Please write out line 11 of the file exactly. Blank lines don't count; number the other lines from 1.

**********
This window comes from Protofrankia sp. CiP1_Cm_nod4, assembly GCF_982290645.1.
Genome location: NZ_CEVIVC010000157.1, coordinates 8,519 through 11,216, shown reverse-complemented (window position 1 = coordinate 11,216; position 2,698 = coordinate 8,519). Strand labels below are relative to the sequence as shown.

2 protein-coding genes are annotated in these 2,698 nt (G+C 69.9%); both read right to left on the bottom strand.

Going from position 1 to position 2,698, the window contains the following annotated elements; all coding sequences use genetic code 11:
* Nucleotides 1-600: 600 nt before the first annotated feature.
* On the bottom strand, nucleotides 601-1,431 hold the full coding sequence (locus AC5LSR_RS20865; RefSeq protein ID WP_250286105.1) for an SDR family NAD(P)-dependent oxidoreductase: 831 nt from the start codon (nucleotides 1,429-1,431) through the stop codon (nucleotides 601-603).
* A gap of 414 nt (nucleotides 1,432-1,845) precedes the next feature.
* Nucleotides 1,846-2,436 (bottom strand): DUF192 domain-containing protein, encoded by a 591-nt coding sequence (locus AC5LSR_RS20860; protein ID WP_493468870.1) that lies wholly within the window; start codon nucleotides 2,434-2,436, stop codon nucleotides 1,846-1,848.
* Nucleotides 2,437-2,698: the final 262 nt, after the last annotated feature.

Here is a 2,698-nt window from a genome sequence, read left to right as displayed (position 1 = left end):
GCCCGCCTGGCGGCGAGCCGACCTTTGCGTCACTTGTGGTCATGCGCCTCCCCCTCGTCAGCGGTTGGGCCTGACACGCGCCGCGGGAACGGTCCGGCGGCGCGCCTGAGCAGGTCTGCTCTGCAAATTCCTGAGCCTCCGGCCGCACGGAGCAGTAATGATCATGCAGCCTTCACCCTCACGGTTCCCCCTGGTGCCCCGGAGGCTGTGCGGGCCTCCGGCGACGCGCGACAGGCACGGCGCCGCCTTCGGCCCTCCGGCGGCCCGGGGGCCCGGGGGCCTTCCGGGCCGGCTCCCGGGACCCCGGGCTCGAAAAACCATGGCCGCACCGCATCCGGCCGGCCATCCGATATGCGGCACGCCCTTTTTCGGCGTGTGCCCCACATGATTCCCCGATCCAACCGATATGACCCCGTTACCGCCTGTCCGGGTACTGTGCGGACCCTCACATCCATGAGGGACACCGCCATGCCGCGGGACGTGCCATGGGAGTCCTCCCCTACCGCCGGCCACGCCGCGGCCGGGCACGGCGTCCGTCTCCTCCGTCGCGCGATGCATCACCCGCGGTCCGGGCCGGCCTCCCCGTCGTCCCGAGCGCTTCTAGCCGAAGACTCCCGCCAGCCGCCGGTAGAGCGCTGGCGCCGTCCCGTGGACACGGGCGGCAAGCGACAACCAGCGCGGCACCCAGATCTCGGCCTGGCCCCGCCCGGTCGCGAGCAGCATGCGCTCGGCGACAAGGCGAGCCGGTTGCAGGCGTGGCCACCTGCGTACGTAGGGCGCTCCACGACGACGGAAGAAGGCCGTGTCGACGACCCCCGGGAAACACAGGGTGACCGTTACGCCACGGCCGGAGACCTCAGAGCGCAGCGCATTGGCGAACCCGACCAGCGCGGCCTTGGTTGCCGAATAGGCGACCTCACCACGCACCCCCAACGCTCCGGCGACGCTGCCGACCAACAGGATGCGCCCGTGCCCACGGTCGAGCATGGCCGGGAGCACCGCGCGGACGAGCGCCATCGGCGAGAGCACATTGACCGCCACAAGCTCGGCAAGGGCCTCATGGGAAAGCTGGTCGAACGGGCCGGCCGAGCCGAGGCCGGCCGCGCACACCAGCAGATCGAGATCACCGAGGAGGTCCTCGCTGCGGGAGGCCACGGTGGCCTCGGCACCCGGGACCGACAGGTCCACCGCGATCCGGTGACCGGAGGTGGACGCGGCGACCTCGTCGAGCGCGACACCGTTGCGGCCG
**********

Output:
GCCCGCCTGGCGGCGAGCCGACCTTTGCGTCACTTGTGGTCATGCGCCTCCCCCTCGTCAGCGGTTGGGCCTGACACGCGCCGCGGGAACGGTCCGGCGGCGCGCCTGAGCAGGTCTGCTCTGCAAATTCCTGAGCCTCCGGCCGCACGGAGCAGTAATGATCATGCAGCCTTCACCCTCACGGTTCCCCCTGGTGCCCCGGAGGCTGTGCGGGCCTCCGGCGACGCGCGACAGGCACGGCGCCGCCTTCGGCCCTCCGGCGGCCCGGGGGCCCGGGGGCCTTCCGGGCCGGCTCCCGGGACCCCGGGCTCGAAAAACCATGGCCGCACCGCATCCGGCCGGCCATCCGATATGCGGCACGCCCTTTTTCGGCGTGTGCCCCACATGATTCCCCGATCCAACCGATATGACCCCGTTACCGCCTGTCCGGGTACTGTGCGGACCCTCACATCCATGAGGGACACCGCCATGCCGCGGGACGTGCCATGGGAGTCCTCCCCTACCGCCGGCCACGCCGCGGCCGGGCACGGCGTCCGTCTCCTCCGTCGCGCGATGCATCACCCGCGGTCCGGGCCGGCCTCCCCGTCGTCCCGAGCGCTTCTAGCCGAAGACTCCCGCCAGCCGCCGGTAGAGCGCTGGCGCCGTCCCGTGGACACGGGCGGCAAGCGACAACCAGCGCGGCACCCAGATCTCGGCCTGGCCCCGCCCGGTCGCGAGCAGCATGCGCTCGGCGACAAGGCGAGCCGGTTGCAGGCGTGGCCACCTGCGTACGTAGGGCGCTCCACGACGACGGAAGAAGGCCGTGTCGACGACCCCCGGGAAACACAGGGTGACCGTTACGCCACGGCCGGAGACCTCAGAGCGCAGCGCATTGGCGAACCCGACCAGCGCGGCCTTGGTTGCCGAATAGGCGACCTCACCACGCACCCCCAACGCTCCGGCGACGCTGCCGACCAACAGGATGCGCCCGTGCCCACGGTCGAGCATGGCCGGGAGCACCGCGCGGACGAGCGCCATCGGCGAGAGCACATTGACCGCCACAAGCTCGGCAAGGGCCTCATGGGAAAGCTGGTCGAACGGGCCGGCCGAGCCGAGGCCGGCCGCGCACACCAGCAGATCGAGATCACCGAGGAGGTCCTCGCTGCGGGAGGCCACGGTGGCCTCGGCACCCGGGACCGACAGGTCCACCGCGATCCGGTGACCGGAGGTGGACGCGGCGACCTCGTCGAGCGCGACACCGTTGCGGCCG